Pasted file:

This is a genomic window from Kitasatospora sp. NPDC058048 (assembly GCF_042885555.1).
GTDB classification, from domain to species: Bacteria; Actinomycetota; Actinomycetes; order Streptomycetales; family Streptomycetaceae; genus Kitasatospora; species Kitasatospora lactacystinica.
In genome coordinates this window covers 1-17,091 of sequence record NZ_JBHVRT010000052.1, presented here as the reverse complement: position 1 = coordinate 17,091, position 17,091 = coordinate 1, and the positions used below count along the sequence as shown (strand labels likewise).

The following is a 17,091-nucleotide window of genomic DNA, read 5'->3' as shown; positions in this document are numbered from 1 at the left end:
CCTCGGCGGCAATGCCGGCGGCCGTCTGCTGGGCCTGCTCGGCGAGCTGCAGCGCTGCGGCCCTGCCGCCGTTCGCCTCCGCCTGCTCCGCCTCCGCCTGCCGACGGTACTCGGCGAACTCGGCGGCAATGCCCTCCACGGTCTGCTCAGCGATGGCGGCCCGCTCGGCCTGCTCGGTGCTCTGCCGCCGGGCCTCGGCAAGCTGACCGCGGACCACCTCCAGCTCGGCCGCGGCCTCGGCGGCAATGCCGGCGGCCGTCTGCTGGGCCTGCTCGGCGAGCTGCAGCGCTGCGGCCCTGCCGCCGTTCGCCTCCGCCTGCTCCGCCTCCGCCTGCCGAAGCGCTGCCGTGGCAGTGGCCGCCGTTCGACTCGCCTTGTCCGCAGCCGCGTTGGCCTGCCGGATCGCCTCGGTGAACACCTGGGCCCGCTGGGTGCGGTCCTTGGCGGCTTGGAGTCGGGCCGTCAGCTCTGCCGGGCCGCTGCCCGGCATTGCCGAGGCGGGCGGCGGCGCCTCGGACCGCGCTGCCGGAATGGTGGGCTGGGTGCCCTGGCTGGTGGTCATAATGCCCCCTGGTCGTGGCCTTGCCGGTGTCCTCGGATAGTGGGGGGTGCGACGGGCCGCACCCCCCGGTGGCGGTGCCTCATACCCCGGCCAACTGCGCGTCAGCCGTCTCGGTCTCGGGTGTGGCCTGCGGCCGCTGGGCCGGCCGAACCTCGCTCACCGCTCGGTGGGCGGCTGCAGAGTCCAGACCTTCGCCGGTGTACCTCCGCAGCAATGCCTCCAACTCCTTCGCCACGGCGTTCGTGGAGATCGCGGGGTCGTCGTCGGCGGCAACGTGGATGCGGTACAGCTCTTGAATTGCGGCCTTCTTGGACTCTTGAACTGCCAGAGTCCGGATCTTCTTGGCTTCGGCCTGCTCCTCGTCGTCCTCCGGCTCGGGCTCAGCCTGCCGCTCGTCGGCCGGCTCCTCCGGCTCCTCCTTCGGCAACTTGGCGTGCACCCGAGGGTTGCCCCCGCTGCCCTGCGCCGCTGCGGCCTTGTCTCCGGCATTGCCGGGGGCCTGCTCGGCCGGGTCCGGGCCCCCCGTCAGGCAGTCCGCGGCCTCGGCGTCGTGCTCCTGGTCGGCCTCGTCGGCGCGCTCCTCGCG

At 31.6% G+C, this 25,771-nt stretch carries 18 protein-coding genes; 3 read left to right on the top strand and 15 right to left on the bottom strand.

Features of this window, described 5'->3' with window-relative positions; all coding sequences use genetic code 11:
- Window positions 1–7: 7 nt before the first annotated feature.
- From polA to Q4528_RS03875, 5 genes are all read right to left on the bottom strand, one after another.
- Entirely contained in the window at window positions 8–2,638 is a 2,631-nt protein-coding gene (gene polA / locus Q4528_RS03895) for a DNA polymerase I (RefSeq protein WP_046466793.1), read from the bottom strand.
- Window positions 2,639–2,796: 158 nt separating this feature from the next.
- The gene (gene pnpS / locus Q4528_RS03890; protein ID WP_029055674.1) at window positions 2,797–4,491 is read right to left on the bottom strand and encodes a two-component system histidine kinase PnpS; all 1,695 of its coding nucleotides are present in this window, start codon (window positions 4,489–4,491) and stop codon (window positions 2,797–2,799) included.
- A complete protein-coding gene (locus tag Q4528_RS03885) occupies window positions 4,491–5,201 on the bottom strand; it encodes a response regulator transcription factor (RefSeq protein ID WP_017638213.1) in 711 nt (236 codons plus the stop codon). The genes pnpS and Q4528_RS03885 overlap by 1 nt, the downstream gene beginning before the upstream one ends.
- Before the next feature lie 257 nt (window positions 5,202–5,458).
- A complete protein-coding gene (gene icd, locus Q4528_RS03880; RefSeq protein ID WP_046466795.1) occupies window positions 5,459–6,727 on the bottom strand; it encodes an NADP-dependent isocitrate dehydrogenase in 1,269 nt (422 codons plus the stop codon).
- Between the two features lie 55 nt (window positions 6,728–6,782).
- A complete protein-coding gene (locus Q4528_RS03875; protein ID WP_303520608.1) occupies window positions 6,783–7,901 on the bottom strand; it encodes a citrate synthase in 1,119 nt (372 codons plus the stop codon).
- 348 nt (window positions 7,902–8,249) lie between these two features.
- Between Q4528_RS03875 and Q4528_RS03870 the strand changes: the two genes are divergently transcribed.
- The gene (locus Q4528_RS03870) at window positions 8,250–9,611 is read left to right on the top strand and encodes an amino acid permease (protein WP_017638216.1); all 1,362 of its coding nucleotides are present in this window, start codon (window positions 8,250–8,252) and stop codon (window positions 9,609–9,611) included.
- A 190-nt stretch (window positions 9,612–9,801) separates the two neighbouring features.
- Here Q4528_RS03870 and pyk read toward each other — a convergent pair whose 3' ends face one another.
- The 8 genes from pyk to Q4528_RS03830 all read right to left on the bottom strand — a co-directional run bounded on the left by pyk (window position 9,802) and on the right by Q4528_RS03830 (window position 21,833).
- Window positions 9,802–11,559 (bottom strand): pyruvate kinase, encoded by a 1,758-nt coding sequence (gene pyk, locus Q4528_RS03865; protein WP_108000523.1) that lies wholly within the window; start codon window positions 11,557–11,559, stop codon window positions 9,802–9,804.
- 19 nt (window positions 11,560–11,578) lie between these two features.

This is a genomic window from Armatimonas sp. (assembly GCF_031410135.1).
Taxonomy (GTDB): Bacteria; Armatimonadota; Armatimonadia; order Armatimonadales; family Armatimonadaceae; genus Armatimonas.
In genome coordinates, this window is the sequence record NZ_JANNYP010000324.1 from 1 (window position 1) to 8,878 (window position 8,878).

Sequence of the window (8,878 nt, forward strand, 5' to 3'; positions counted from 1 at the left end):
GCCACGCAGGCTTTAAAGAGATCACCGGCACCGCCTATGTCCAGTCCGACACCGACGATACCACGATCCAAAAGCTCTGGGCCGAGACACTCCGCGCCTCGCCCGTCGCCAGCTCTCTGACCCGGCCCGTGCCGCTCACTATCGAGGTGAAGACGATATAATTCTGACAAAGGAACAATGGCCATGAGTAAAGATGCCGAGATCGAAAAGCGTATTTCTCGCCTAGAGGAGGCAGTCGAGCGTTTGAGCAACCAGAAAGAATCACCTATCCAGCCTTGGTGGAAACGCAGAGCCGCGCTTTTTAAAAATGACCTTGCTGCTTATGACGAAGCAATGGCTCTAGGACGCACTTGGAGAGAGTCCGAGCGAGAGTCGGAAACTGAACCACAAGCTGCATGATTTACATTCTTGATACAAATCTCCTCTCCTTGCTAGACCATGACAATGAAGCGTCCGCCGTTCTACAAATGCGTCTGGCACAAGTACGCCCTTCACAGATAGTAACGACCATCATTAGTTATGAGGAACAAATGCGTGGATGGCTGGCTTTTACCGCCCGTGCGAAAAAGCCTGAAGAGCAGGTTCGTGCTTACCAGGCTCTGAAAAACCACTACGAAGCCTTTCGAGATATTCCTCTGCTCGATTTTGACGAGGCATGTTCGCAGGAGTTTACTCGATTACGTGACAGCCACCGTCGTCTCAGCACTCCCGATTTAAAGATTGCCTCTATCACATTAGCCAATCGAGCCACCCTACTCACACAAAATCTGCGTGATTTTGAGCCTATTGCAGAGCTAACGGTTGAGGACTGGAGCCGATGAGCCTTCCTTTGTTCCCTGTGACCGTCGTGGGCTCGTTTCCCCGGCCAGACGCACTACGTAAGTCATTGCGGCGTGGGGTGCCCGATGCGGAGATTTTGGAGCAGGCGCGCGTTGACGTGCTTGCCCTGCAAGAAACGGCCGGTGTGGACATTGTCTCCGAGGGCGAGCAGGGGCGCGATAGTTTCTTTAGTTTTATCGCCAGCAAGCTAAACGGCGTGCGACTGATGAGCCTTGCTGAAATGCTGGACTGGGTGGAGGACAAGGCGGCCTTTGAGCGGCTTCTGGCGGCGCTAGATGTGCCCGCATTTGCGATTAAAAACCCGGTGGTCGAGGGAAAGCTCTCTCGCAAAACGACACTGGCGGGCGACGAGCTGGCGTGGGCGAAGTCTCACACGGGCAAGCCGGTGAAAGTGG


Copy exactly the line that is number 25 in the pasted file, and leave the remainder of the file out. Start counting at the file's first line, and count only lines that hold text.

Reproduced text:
- 19 nt (window positions 11,560–11,578) lie between these two features.